A few minutes spent in the present moment with Ella is all you need to know what she’s trying to say.
This child is silent and sweet. She’s 2 years old, and has an angelic and rosy face with kind, brown eyes framed by tight curls.
Ella has been diagnosed with Developmental Apraxia, a neurological motor speech impairment, a breakdown in the transmission of messages from the brain to the muscles in the jaw, cheeks, lip, tongue and palate. She knows what she wants to say, but there is a roadblock obstructing the signal from the brain to the mouth. The muscles ignore, or don’t hear, what the brain commands.
In plainer language, Ella doesn’t talk, barely makes sounds.
To give Ella another way to express herself, she is learning American Sign Language (ASL). At the same time, Ella maintains a busy schedule with occupational, physical and speech therapists, who help her cross thresholds that most of us have done unaided. She is learning to decipher the brain signals, learning to do and say.
It’s slow progress. And her anxious parents look on, and dream of hearing words flow from her mouth consistently, like “mama” or “dada” or “bye-bye.” Her mom, who has a master’s degree in social work and works every day with children, knows the journey ahead. She’s optimistic because she has seen good results with other kids.
Yet there is still doubt and worry about what Ella’s life will be like in school a year or two from now. When other children are calling to each other, screaming as they run and play in the yard, will Ella yet be silent? So now there is talk of more aggressive therapy,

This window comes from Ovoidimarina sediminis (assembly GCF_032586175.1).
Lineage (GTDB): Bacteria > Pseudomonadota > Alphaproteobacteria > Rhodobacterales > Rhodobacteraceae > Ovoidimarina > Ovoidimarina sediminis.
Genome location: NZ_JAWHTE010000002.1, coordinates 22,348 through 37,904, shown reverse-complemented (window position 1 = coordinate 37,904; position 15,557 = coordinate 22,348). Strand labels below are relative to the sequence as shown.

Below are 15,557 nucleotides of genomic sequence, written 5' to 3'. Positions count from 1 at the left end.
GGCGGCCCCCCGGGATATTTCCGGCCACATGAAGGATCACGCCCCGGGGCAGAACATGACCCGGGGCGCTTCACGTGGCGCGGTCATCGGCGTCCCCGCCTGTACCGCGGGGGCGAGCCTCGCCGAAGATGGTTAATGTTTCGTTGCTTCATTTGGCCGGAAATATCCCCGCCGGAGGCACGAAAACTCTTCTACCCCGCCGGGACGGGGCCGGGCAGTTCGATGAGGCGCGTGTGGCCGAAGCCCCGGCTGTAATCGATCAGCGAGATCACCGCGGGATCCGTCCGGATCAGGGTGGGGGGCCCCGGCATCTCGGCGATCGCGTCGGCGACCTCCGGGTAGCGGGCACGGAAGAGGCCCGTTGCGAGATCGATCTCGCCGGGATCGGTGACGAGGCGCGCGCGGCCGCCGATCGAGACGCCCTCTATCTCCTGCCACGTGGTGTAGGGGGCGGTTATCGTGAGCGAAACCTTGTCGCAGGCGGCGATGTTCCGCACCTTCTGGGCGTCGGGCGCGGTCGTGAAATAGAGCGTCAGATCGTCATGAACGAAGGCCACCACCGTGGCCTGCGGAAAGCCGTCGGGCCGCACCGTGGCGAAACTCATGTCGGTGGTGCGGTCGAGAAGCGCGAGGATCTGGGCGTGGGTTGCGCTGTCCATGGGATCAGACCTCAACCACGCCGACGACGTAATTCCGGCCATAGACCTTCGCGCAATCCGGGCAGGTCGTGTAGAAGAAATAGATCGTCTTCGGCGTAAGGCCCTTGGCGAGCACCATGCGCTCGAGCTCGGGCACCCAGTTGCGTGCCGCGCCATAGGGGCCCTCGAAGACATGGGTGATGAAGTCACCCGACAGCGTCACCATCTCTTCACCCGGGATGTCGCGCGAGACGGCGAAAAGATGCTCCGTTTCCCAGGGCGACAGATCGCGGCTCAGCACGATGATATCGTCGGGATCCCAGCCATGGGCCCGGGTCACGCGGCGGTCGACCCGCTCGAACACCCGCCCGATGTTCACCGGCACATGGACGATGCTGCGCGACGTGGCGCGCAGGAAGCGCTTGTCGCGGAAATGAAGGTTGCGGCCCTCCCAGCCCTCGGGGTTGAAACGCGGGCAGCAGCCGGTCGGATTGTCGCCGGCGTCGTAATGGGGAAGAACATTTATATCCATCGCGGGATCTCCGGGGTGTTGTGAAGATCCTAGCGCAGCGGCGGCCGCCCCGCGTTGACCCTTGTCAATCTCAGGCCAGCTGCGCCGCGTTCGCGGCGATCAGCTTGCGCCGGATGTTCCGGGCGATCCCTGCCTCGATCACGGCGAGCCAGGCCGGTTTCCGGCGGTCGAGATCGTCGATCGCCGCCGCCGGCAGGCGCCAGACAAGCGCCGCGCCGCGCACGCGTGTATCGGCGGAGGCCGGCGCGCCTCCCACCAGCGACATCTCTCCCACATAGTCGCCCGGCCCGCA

Talking is fine and good. Yet there are some things that are more beautifully conveyed, more deeply known — without words. And here Ella is a master communicator.
For one, there is the language of play.
If you are sitting in a room, and music suddenly floats in from another room in the house, Ella will come running to where you sit, reach for your finger, pull you up and take you to the source of the beat. And, as she begins to dance, she’ll look up with hopeful expectation that you, too, will do the same.
And then there is the way she shows generosity.
If you enter Ella’s house, she may not run to greet you with a hug or kiss; she’s more likely to drop her head in shyness or run and hide. Yet, it’s not long before she warms to you. She sets about retrieving one toy after another, offering them to you in friendship — until her little treasures begin to overflow in your arms.
There is, too, Ella’s love language. And she speaks it with her face and hands.
If you engage her in play, and spend a few moments of presence with her, she will tilt her head to gaze at you and smile with her eyes. It’s as if she’s thinking: “You are so sweet to play with me!”
Sometimes, if she is really pleased, she will cross her arms, grabbing her upper arms with her hands — in the ASL gesture for “hug.”
And lately, Ella has been speaking the language of the divine. She has been expressing her gratitude for her parents and grandparents, aunts, uncles and cousins.
Ella has become intrigued by the sound of the Hindi saying “Namasté” — “I bow to the divine within you.” A bow accompanies the saying. It’s a ritual of respect.
In her busy day of therapy and coaching and meals and play, Ella will occasionally stop, and with hands together at chest level in prayer, bow to those before her — even if she keeps the “namasté” to herself.
With her silent “namasté,” Ella is bowing to the divine inside those who spend time listening to her, even if she makes no sounds. And when she does that, the divine in Ella comes through, too.
[Don Munro (Munrodh@gmail.com) lives in New York and Vermont. He is a public relations and communications consultant to businesses. In his spare time, he writes for United Press International’s ReligionandSpirituality.com — about “waking up” to our shared spirituality. To read more of Don’s work go to http://religionandspirituality.com/columnists/columns.php?FixtureID=dmunro . This article is printed with permission from the author.]